Where do you need to get creative? What’s an area that is just ripe for innovation, something different in your organization?
Great leaders get creative. They find new solutions to long-standing problems.
5. Charlie Brown:
I know I should be happy but I’m not.
After the snowball incident, he sees Lucy at her psychiatrist booth, where she charges patients five cents for her advice. He approaches her booth and tells her he’s unhappy.
Charlie Brown did a couple of things right here. The first is that he recognized he was unhappy but had plenty of reasons to be happy. He wanted to find a solution to his problem.
The second thing he did was to seek help. He went to his psychiatrist and shared his problems. He sought the help of the professional of the group.
We have to be willing to admit we have a problem. We then have to be willing to share those problems with someone who can help us.
6. Charlie Brown:
What is it you want?
Lucy gave Charlie Brown the role of director for the Christmas play. Charlie Brown then noticed that something was bothering Lucy.
He confronted her about it. He asked her what she wanted. Lucy admitted that she, too, felt depressed. She didn’t get what she wanted.
You get to know their reason for working. You get to find a motivator.
Ask your people what they want.
7. Leaders have to play many roles:
For the Christmas play, Lucy was giving the roles to the actors. One of those was the dog Snoopy (Bill Melendez).
Lucy tells him that he will have to play all the animals in the play. Snoopy was okay with that. He could bah like a sheep, moo like a cow, and walk like a penguin.
Leaders have to have the attitude of Snoopy. They have to see the roles that need to be filled and then they need to fill them. Whether they fill them with others or step in to fill the roles, roles must be filled.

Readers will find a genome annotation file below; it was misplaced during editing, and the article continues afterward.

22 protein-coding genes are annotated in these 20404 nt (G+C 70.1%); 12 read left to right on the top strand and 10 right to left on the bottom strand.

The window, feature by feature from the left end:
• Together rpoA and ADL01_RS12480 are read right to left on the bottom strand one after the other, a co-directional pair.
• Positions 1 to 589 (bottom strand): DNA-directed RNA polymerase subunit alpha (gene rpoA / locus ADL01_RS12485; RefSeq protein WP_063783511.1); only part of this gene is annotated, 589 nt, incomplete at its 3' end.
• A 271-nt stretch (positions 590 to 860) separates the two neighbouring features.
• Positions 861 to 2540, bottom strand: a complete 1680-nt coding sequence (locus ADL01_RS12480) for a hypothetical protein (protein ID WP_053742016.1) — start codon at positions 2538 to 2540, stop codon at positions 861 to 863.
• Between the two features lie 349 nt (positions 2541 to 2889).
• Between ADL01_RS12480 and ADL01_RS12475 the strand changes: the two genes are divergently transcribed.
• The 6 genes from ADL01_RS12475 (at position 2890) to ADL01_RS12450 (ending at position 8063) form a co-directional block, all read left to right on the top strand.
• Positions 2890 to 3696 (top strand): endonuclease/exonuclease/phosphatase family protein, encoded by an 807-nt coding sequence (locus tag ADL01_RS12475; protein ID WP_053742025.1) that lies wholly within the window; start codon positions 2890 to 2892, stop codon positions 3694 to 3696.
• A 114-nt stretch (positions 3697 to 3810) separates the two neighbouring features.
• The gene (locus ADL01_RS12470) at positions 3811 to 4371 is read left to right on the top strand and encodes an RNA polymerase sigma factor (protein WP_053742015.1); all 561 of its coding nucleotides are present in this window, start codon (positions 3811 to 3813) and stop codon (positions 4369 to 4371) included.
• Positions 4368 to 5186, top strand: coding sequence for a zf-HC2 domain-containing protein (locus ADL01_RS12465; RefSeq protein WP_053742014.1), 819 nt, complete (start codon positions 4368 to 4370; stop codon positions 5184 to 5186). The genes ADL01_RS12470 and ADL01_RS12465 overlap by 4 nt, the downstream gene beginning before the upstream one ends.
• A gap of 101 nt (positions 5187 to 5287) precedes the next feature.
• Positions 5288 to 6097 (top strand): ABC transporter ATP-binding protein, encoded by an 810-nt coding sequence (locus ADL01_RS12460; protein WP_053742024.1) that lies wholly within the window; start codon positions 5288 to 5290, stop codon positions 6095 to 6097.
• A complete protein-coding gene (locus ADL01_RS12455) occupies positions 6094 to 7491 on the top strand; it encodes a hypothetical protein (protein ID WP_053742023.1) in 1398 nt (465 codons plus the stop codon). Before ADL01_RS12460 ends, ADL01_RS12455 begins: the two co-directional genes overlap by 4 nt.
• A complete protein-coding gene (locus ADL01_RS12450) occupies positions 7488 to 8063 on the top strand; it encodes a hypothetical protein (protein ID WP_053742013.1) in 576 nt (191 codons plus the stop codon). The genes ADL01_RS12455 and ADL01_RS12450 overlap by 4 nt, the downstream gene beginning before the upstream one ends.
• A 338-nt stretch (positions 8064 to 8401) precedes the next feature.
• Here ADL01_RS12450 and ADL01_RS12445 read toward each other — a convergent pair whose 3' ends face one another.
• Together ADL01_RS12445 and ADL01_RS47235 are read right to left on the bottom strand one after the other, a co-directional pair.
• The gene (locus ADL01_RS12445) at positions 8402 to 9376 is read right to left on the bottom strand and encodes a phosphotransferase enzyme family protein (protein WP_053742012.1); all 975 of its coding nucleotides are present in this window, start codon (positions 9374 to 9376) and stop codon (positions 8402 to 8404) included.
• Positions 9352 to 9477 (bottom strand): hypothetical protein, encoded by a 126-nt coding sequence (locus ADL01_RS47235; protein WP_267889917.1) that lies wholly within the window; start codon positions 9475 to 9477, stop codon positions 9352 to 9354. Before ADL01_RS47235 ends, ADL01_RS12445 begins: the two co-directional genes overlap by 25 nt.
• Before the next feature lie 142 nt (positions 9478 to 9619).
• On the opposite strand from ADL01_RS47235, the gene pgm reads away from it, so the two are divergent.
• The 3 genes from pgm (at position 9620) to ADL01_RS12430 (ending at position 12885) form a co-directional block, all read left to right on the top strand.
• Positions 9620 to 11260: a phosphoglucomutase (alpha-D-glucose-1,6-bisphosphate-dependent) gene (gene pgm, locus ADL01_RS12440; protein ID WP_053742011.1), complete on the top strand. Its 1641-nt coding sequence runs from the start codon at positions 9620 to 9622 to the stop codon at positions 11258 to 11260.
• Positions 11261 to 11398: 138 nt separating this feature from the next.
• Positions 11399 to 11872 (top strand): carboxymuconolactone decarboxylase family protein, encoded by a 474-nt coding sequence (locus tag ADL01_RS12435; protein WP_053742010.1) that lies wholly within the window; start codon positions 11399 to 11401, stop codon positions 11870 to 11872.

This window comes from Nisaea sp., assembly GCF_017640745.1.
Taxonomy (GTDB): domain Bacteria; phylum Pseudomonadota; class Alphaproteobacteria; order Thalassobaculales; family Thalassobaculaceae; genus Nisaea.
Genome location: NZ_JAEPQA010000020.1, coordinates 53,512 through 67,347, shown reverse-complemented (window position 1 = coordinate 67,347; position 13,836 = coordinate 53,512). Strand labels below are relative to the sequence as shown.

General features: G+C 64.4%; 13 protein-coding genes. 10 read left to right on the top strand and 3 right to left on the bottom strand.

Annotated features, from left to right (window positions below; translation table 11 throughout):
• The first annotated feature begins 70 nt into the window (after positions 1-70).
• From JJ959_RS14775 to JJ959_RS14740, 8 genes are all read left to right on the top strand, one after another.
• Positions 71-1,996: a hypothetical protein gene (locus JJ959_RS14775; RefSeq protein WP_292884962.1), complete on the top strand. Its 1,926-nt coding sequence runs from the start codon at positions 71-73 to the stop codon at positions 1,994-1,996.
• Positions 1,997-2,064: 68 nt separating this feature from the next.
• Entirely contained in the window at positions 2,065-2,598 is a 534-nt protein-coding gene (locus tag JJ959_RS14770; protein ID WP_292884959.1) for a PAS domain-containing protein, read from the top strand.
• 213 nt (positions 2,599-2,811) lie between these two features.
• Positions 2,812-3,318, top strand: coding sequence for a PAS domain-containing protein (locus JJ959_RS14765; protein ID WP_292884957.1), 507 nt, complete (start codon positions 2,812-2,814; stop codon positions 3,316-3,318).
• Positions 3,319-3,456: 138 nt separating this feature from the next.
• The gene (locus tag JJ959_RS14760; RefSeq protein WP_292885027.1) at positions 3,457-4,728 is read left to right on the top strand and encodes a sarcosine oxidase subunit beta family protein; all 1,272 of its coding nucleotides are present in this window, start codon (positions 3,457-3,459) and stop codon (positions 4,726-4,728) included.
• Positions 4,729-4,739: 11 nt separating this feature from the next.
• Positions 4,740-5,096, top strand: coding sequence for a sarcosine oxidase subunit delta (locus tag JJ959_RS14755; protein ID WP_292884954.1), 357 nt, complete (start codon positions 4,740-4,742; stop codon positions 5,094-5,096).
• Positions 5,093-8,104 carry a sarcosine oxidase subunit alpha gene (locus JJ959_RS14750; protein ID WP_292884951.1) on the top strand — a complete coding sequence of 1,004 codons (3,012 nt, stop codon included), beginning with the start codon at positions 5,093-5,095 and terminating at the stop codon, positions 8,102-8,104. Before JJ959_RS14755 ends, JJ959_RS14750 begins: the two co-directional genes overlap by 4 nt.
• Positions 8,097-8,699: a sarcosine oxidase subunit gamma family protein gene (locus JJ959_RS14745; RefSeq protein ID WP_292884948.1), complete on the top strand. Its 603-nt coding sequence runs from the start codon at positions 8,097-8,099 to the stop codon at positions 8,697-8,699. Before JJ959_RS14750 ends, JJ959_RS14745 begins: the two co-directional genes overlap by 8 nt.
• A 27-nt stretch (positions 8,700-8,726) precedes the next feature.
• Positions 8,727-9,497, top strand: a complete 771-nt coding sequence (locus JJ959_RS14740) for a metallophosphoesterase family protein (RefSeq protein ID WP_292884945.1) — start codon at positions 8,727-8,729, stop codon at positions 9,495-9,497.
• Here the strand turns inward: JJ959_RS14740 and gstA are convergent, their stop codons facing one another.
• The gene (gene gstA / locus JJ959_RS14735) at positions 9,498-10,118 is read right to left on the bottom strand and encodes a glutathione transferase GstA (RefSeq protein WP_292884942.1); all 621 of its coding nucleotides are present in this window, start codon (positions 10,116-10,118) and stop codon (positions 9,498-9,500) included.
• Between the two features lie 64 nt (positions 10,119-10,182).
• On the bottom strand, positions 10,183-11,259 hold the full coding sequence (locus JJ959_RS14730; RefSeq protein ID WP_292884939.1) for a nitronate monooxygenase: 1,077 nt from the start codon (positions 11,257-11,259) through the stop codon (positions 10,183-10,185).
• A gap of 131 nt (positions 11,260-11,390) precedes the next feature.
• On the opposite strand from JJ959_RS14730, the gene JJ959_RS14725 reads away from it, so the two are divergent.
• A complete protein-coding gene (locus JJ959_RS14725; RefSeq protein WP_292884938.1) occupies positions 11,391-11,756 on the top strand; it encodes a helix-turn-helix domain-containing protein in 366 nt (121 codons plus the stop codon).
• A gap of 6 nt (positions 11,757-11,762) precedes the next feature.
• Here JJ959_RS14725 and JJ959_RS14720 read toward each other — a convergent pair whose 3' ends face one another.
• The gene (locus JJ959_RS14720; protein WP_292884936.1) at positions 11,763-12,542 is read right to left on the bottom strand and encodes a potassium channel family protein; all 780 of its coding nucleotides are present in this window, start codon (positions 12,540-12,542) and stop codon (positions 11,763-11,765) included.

Play the roles when you have to.
8. Many leaders don’t know what they want:
Schroeder (Chris Doran) was the piano player in Charlie Brown. He was belting out the tunes on his little piano when Lucy approached him. She wants him to play a specific song.
Lucy asks him to play Jingle Bells. He begins to play the song. Lucy stops him. Tells him he’s playing the wrong song.
They go back and forth until, eventually, Schroeder gets the song right, though it’s not the song Lucy requested.
Leaders often have an idea of what they want in their minds. They share what they think they want. The team goes to work to create it only to find out the leader didn’t know exactly what he wanted and miscommunicated.
Over and over they go, much like Schroeder and Lucy. One saying what to do, the other doing it, only for the leader to say it is wrong.
Be aware that you may be communicating the wrong thing to your team.
9. Great leaders give hope:
Charlie Brown asks if anyone knows what Christmas was all about. Linus steps up. He shares the Christmas story.
It’s a beautiful exposition on what Christmas means, how Jesus was born in a manager, and how He had come to save us all.
Linus gave hope to Charlie Brown and those listening.
Great leaders are hope-givers. They share the truth but with hope.
Be willing to give hope to the people you lead. They need it.
10. When you take care of things, they become beautiful:
Charlie Brown went to purchase a Christmas tree. The one he found was tiny, barely having any needles on it. He bought it anyway. It’s what he wanted.
He became frustrated with the tree after he placed a Christmas ornament on it and the tree bent over. He left the tree where it was.
The rest of the Charlie Brown gang came by. They saw the tree. They took care of the tree by decorating it.
Wow! What a difference their care made. The Christmas tree became full. It was beautiful. It brought joy to those who saw it.
We are quick to discard the things that we don’t like. Or we see things are unuseful. We let people go because they’re struggling.
Sometimes, these people need a little bit of care. They need training, attention, and care.
By giving these people that little bit of extra attention, they become beautiful rock stars for the organization.